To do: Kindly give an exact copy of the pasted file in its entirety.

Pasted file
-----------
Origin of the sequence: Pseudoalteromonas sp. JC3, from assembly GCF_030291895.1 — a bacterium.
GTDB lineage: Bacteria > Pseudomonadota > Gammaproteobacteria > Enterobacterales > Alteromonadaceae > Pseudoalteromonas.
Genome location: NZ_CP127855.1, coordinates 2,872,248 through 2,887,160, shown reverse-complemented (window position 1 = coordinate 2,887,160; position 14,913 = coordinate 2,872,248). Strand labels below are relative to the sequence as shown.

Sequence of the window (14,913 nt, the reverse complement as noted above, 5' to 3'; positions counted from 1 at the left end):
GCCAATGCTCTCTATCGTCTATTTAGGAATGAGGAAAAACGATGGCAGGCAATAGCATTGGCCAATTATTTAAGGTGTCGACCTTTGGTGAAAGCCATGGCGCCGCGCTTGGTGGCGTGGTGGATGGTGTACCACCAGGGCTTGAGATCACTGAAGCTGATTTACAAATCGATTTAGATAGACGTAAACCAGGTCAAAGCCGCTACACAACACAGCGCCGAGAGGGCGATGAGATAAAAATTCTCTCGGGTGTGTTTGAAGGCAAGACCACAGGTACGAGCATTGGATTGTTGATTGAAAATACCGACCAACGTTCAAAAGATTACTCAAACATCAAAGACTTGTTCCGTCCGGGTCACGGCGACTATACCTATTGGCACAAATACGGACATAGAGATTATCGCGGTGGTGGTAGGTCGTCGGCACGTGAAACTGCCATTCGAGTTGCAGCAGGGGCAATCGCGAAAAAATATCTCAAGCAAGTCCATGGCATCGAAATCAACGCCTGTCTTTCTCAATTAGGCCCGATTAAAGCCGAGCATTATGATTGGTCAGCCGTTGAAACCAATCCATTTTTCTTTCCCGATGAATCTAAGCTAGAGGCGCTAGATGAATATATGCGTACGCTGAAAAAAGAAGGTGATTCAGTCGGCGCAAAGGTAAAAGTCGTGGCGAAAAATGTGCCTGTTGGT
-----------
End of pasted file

Origin of the sequence: Pseudoalteromonas sp. JC3, from assembly GCF_030291895.1 — a bacterium.
GTDB lineage: Bacteria > Pseudomonadota > Gammaproteobacteria > Enterobacterales > Alteromonadaceae > Pseudoalteromonas.
Genome location: NZ_CP127855.1, coordinates 2,872,248 through 2,887,160, shown reverse-complemented (window position 1 = coordinate 2,887,160; position 14,913 = coordinate 2,872,248). Strand labels below are relative to the sequence as shown.

Sequence of the window (14,913 nt, the reverse complement as noted above, 5' to 3'; positions counted from 1 at the left end):
GCCAATGCTCTCTATCGTCTATTTAGGAATGAGGAAAAACGATGGCAGGCAATAGCATTGGCCAATTATTTAAGGTGTCGACCTTTGGTGAAAGCCATGGCGCCGCGCTTGGTGGCGTGGTGGATGGTGTACCACCAGGGCTTGAGATCACTGAAGCTGATTTACAAATCGATTTAGATAGACGTAAACCAGGTCAAAGCCGCTACACAACACAGCGCCGAGAGGGCGATGAGATAAAAATTCTCTCGGGTGTGTTTGAAGGCAAGACCACAGGTACGAGCATTGGATTGTTGATTGAAAATACCGACCAACGTTCAAAAGATTACTCAAACATCAAAGACTTGTTCCGTCCGGGTCACGGCGACTATACCTATTGGCACAAATACGGACATAGAGATTATCGCGGTGGTGGTAGGTCGTCGGCACGTGAAACTGCCATTCGAGTTGCAGCAGGGGCAATCGCGAAAAAATATCTCAAGCAAGTCCATGGCATCGAAATCAACGCCTGTCTTTCTCAATTAGGCCCGATTAAAGCCGAGCATTATGATTGGTCAGCCGTTGAAACCAATCCATTTTTCTTTCCCGATGAATCTAAGCTAGAGGCGCTAGATGAATATATGCGTACGCTGAAAAAAGAAGGTGATTCAGTCGGCGCAAAGGTAAAAGTCGTGGCGAAAAATGTGCCTGTTGGT